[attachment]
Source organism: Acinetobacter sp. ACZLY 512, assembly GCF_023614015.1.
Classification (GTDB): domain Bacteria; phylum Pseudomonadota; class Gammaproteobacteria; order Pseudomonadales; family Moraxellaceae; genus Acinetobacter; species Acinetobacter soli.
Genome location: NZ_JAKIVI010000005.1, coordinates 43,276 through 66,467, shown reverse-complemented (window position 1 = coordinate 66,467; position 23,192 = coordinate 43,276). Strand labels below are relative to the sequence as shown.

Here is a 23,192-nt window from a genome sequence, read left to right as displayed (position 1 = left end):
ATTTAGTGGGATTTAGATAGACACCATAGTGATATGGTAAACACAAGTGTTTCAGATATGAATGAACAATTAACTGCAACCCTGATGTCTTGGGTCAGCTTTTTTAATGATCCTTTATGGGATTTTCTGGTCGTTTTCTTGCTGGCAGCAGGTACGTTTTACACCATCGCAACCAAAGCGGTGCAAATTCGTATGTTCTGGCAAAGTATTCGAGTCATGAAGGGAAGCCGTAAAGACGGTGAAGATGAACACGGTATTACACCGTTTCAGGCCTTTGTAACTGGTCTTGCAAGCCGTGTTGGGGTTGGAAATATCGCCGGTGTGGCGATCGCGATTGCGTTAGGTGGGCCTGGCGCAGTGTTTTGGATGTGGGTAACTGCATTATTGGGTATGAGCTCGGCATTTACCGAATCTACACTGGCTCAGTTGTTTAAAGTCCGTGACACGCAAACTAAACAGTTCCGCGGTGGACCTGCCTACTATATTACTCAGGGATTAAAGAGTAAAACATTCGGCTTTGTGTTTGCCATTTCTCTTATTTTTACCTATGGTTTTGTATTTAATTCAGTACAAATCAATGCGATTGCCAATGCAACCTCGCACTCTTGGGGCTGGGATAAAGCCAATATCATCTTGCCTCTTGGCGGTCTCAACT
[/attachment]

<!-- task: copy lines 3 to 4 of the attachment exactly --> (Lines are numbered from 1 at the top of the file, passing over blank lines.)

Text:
Genome location: NZ_JAKIVI010000005.1, coordinates 43,276 through 66,467, shown reverse-complemented (window position 1 = coordinate 66,467; position 23,192 = coordinate 43,276). Strand labels below are relative to the sequence as shown.

Here is a 23,192-nt window from a genome sequence, read left to right as displayed (position 1 = left end):